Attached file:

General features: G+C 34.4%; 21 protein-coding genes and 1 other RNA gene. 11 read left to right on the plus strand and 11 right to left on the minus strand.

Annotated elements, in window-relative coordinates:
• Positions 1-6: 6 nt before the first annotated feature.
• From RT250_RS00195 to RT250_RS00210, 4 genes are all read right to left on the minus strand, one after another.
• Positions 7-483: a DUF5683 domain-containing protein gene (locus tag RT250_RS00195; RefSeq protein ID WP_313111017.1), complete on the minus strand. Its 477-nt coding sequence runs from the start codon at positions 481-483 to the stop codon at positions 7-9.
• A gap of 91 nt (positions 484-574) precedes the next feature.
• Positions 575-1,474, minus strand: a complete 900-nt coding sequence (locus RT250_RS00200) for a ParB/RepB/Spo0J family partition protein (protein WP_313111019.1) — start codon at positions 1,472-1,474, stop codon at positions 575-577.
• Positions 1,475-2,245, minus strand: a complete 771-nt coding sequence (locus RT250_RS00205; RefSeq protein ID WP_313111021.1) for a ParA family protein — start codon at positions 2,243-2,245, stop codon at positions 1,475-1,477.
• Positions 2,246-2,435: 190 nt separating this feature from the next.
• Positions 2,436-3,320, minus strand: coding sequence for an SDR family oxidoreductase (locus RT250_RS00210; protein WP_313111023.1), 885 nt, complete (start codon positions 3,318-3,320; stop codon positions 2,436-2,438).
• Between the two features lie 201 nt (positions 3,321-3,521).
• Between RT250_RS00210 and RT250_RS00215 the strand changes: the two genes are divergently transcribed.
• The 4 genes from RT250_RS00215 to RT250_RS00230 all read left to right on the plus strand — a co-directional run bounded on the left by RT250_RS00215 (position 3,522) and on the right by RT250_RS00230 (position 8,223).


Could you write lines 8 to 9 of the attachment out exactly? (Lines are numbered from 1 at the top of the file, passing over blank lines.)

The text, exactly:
• Positions 1,475-2,245, minus strand: a complete 771-nt coding sequence (locus RT250_RS00205; RefSeq protein ID WP_313111021.1) for a ParA family protein — start codon at positions 2,243-2,245, stop codon at positions 1,475-1,477.
• Positions 2,246-2,435: 190 nt separating this feature from the next.